31 July 2007


In forming a response to Isakson's comment on my previous post, "Any Homosexual Behavior", I realized I have more thoughts along these lines, so I'm spouting off again.

The comment that stands out to me is the statement that "In most of my friends experiences it has led almost immediately to more regrettable actions."

I understand this statement, and that's why personal discretion is hugely important. If the smallest degree of same-sex physicality is a one-way ticket to fornication, by all means avoid physical contact until you have gained some self control and separated intimacy from sexuality.

Maybe my sex drive is one fourth that of most males my age, but cuddling is hardly automatic foreplay. That is foreign to me! I mean no disrespect at all by the comments I have made or am about to make, but I do have to say, with concern, that if every time you get close to someone, you end up in orgasm, that is a problem, and it's not the cuddling, but your current emotional/psychological state that is the issue. The cuddling is merely a trigger of something deeper. Again, I hope anyone who reads this takes it in the spirit in which it's given: with sincerity and understanding that this really is a problem for some people, gay or straight, and that it's not something to be treated lightly.

I used to wonder how far I might go - how much I might lose control - if I ever allowed myself the least amount of physical affection with another guy, so I was always very cautious. And I was very cautious about any contact with girls because they seemed to ascribe more romantic meaning to it than I imagined they would. So no physical affection for me. As a young kid, I was very cuddly. But by the time I reached adolescence, that was ancient history. I alienated myself physically and emotionally. I have since rediscovered the healing of simple physical contact from caring friends, male or female. There's something powerful about learning to experience real emotional, mental, and physical intimacy in meaningful relationships. Independent of sexuality. Just that intimacy that makes you feel truly connected to those around you, truly human, more than some intelligent robot detached from the beauty of touch we are so fortunate, as beings with physical bodies, to experience in so many ways, only some of which are sexual in nature.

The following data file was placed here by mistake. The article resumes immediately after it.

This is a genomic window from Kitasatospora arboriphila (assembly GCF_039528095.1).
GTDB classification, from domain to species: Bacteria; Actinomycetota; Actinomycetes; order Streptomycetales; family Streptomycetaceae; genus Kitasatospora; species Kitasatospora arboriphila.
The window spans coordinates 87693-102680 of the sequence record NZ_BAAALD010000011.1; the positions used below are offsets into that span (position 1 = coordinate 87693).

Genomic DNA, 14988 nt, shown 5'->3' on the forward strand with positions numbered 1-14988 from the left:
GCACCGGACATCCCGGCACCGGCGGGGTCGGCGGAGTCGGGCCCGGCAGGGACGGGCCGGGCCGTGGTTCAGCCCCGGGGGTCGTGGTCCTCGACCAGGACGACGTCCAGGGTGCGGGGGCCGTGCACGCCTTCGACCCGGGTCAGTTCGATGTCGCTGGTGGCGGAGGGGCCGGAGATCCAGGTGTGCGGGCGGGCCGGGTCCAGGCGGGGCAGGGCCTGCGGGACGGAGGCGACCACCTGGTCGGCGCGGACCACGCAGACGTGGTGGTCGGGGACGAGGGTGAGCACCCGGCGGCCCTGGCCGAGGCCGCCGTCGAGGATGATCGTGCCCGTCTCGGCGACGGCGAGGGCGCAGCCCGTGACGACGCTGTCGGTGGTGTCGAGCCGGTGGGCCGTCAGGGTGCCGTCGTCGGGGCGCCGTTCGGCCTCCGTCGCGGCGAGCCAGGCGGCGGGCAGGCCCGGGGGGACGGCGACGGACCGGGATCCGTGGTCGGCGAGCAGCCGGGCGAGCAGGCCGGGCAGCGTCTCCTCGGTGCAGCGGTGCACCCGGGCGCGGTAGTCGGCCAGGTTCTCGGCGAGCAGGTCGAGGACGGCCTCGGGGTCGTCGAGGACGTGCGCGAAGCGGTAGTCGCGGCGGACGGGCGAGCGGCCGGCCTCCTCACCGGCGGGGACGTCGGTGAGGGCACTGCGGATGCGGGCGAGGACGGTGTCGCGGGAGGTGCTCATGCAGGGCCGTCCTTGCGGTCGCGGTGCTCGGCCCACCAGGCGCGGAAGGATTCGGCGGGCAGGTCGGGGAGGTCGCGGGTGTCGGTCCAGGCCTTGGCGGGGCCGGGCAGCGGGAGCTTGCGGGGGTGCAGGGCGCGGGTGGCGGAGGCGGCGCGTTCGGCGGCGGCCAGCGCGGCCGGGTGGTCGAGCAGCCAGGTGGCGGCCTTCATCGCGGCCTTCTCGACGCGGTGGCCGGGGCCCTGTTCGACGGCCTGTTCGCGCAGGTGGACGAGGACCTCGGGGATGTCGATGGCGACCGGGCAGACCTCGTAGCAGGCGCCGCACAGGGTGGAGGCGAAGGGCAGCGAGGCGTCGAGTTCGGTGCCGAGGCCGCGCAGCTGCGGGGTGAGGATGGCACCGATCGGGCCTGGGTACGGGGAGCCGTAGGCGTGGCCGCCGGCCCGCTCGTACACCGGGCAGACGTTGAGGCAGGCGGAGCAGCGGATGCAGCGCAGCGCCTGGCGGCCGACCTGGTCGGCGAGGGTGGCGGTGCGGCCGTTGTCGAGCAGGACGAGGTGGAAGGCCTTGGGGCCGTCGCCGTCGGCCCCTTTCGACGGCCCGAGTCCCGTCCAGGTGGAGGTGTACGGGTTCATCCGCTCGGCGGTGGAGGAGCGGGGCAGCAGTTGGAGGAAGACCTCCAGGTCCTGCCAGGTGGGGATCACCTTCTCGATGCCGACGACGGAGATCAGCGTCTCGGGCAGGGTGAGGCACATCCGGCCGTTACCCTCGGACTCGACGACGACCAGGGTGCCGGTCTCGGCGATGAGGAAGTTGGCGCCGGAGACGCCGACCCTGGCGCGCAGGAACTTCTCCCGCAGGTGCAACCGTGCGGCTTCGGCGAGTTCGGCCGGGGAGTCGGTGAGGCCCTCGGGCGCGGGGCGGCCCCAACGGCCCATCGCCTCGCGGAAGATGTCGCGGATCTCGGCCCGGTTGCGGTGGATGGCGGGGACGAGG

It may be important to point out that when I am talking about physical contact in this context, I'm not talking about spooning with a hot date while watching a romantic movie. I'm not talking about probing and exploring the exciting new form of a fresh, hot body. There are boundaries and rules. You don't "cuddle" with someone you just met. Your hands stay basically still. When things seem like they might escalate, you remind yourself that you can not possibly rely on the other person to stop it. It's totally up to you. You own the situation. The degree of physical intimacy should not exceed the nature of the relationship. If I wonder what my motives are, I generally play it safe and minimize such contact. The nature of the cuddling is about the same whether male or female. It's affection, not passion. Intimacy, not lust.

Physical intimacy and sexuality are often bed partners...but they're not inextricably linked. Ever held someone you care about and not wanted to have sex? That's what I'm talking about.

I'm sure I have more thoughts on the matter or related tangents, but I'm tired, and my allergies are in full bloom, so I'm going to go mormon-liquor up so I can sleep.


isakson said...

I would like to clarify a little. I wasn't saying that we should never have any physical contact with anyone ever. I think there is something important about it and if it could always be done in safety without escalating into anything more that would be great. I really liked what you had to say and I think you worded it great. I think the hardest part about the whole thing is that where one person might be doing just fine the other person might be doing all he can not to throw you down and have a make out session or something. Its hard to know what the other person is feeling or thinking.

I probably get annoying sometimes because I usually voice my opinion on the extreme safe side. I do that because for many of my friends it has gone too far (and I'm sure y'all have friends who've been in the same situation...or maybe you personally). It can be scary when that happens. However these things apply not only to us but those who are straight as well.

Original Mohomie said...

No worries, Isakson. I wasn't upset or anything. It just sparked some thoughts. I think we're pretty much agreed.

And you're right: it's not a specifically gay or straight thing. And you do have to be aware of and sensitive to where the other person is.